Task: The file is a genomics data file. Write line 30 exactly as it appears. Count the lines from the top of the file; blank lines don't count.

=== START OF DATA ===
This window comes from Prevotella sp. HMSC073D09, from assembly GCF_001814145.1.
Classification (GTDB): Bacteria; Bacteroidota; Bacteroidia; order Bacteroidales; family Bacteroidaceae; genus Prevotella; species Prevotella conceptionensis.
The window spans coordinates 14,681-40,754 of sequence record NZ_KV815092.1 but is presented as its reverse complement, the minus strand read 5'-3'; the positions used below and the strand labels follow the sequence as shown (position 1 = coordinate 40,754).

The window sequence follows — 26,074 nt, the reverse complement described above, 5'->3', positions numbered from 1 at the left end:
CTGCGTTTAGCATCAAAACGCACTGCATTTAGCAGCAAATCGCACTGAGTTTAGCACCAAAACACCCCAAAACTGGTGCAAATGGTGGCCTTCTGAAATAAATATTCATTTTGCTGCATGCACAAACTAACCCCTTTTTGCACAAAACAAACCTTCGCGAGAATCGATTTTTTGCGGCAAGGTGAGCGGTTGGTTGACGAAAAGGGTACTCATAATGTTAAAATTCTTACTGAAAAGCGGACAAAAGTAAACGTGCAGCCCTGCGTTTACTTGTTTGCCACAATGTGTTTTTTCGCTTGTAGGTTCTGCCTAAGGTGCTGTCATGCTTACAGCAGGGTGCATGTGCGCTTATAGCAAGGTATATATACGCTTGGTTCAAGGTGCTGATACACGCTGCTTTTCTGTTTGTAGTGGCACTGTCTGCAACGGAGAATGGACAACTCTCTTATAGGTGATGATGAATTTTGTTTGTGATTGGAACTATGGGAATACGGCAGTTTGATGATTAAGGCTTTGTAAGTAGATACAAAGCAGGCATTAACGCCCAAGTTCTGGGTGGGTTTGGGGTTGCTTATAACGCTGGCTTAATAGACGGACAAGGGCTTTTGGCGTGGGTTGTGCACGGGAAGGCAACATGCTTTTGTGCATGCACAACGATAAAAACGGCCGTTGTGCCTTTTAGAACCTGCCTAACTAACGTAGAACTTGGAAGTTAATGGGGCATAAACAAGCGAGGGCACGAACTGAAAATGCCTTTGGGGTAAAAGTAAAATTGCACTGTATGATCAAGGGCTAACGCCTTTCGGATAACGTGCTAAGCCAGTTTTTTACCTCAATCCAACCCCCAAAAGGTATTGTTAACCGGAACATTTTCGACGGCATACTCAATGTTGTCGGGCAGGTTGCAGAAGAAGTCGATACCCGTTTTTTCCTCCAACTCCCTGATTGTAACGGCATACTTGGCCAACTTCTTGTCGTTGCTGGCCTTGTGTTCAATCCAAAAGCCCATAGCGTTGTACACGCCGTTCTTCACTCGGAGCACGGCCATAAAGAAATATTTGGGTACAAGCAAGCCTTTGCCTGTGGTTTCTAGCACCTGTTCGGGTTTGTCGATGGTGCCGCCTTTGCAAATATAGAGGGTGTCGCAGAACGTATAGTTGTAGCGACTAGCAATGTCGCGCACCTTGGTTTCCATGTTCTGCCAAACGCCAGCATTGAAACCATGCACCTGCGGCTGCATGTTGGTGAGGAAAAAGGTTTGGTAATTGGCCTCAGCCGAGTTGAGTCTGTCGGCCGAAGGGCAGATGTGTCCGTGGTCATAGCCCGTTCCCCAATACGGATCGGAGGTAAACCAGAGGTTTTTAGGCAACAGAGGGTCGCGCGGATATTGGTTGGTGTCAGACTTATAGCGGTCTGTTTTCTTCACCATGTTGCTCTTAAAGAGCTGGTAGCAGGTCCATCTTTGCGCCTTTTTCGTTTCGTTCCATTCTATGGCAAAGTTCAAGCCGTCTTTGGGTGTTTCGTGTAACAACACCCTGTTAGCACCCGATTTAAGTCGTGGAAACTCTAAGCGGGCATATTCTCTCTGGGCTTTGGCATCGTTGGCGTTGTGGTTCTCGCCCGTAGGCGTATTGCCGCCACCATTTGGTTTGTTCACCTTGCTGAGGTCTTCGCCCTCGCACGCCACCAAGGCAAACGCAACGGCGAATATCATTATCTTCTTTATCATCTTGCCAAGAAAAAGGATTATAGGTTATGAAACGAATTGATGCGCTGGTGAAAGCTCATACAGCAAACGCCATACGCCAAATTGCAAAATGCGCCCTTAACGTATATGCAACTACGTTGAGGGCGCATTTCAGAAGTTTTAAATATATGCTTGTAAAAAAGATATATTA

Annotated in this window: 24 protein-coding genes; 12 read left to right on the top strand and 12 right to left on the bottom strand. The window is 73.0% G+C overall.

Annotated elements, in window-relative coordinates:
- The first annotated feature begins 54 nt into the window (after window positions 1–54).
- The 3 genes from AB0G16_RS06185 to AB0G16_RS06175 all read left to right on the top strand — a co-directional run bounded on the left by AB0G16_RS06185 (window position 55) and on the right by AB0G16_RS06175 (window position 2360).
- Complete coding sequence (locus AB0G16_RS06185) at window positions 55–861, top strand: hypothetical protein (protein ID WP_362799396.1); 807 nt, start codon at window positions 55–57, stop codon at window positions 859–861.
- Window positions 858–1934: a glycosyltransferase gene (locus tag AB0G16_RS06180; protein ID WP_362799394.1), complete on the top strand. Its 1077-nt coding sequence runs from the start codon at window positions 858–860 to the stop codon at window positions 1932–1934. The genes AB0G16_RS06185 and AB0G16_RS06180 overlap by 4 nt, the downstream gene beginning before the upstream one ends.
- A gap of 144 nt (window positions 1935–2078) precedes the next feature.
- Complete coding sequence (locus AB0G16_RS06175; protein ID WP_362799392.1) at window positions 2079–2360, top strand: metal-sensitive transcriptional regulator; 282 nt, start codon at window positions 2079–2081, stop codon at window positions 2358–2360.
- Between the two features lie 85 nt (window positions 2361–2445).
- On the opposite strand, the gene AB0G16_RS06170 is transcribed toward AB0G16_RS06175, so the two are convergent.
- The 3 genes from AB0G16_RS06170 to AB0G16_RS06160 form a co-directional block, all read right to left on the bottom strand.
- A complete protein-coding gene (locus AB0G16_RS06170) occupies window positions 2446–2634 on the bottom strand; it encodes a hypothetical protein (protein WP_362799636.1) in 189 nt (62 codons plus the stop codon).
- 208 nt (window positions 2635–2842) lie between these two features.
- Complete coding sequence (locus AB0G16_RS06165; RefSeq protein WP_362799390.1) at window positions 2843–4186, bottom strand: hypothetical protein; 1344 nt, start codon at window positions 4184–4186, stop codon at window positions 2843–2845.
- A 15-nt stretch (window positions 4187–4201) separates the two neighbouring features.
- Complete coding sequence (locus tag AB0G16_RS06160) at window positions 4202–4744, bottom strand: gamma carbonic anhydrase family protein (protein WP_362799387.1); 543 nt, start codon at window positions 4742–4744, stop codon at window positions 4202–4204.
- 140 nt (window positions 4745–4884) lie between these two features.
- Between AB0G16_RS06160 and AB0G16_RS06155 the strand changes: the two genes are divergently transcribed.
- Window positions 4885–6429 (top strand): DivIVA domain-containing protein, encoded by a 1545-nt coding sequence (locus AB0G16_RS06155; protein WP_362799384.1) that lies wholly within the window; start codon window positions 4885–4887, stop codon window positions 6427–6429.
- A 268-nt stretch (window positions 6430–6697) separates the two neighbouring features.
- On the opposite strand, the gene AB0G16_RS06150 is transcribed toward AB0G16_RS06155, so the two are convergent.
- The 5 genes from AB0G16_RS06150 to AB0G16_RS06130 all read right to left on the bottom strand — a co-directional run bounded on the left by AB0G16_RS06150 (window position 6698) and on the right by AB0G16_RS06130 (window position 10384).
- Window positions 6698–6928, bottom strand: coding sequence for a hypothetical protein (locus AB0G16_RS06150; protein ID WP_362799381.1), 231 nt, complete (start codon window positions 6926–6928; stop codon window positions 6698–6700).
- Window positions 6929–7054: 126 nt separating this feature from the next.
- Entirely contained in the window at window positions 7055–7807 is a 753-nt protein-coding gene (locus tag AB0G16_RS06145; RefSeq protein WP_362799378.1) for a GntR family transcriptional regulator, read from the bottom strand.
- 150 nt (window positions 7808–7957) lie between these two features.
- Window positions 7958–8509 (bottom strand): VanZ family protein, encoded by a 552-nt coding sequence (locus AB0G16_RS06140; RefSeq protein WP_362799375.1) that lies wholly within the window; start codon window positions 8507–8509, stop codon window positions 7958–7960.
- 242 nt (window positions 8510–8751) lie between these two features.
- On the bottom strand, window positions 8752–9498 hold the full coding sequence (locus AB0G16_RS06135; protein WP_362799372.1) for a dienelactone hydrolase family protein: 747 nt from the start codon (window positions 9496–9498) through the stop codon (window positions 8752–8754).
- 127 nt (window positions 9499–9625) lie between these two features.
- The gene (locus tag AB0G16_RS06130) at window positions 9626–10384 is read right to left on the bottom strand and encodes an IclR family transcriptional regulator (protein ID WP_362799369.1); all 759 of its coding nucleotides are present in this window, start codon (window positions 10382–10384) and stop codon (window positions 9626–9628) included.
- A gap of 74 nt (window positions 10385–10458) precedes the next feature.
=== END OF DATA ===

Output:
- Entirely contained in the window at window positions 7055–7807 is a 753-nt protein-coding gene (locus tag AB0G16_RS06145; RefSeq protein WP_362799378.1) for a GntR family transcriptional regulator, read from the bottom strand.